Andrew Alderson

Andrew Alderson is a sport writer for the Herald on Sunday.

Rowing: Drysdale ends break on a high

Olympic gold medalist Mahe Drysdale stands on the top of Mt Kilimanjaro.
Olympic gold medalist Mahe Drysdale stands on the top of Mt Kilimanjaro.

Mahe Drysdale has completed a block of altitude training for his return to rowing, but it has hardly been completed in the usual controlled environment.

The 34-year-old summited Africa's highest peak, the 5895m Mt Kilimanjaro in Tanzania, earlier this week. He says he felt "spaced out", as if he was "having an out of body experience" when he came over the final ridge. The reward was reaching the peak 10 minutes before sunrise after six hours 20 minutes climbing through darkness. Until then the highest he'd been was catching a train near the top of the 4158m Jungfrau peak in the Swiss Alps.

Drysdale was in a trekking party which included fiancée Juliette Haigh, comedian Rhys Darby, musician Boh Runga and Herald on Sunday columnist and broadcaster Kerre McIvor. Guides, porters and chefs accompanied them.

The expedition raised money for World Vision Micro, the aid agency's microfinancing concept where loans generally in the hundreds of dollars help entrepreneurs in developing countries. Once a borrower is approved, their name, story and business idea are uploaded onto a website.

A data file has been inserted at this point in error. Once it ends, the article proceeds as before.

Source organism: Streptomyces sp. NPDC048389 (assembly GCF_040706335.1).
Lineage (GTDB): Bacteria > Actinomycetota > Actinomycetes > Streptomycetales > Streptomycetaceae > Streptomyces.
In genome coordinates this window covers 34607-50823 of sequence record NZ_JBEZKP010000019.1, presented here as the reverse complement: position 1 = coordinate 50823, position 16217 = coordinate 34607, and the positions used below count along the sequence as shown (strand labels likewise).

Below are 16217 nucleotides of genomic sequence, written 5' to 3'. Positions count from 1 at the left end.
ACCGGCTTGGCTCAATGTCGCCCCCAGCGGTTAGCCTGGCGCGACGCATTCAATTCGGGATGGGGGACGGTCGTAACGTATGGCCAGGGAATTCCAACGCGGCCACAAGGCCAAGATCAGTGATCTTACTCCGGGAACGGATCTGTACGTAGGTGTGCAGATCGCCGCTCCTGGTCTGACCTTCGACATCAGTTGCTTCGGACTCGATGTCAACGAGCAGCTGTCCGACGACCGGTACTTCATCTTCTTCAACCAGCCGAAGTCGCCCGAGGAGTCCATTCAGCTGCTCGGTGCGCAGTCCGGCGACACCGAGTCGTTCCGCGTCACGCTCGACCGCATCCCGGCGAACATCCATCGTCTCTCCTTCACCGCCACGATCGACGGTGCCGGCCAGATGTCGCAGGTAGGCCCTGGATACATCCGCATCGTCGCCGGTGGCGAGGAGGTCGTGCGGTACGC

From there people can choose to fund part of their loan. Most money is invested in agriculture, commerce and production.

Speaking to nzherald.co.nz, Drysdale found it bizarre how altitude affected him.

"It was quite a shock. My legs weren't necessarily that sore, my heart wasn't exactly racing and I was breathing normally but I just didn't feel right. I had a bad headache and my decision-making was not as sharp. It was a weird feeling which I've never experienced before and it's not something I want to do a lot."

Climbing Kilimanjaro is no comparison to the ascent of Mt Everest or K2 but it can take a toll. There are no Cliffhanger moments, but altitude sickness is a danger. The BBC website advised climbers to avoid "bounding ahead enthusiastically" despite what can be a gentle gradient. The site claimed the general approach should be to do it like "an arthritic 90-year-old walking backwards".

Drysdale says in 11 months' sabbatical he has completed almost everything he wanted except climbing in the Himalaya and visiting Mahé, the island he was named after, in the Seychelles. He has completed an Ironman and a Coast-to-Coast.

Drysdale returns to competitive rowing this week at the Holland-Beker regatta in Amsterdam. He'll race at the Henley Royal Regatta next week before returning home where he will trial for a spot as the single sculls representative and target a record sixth title at the world championships in South Korea, starting at the end of August.

- Herald on Sunday

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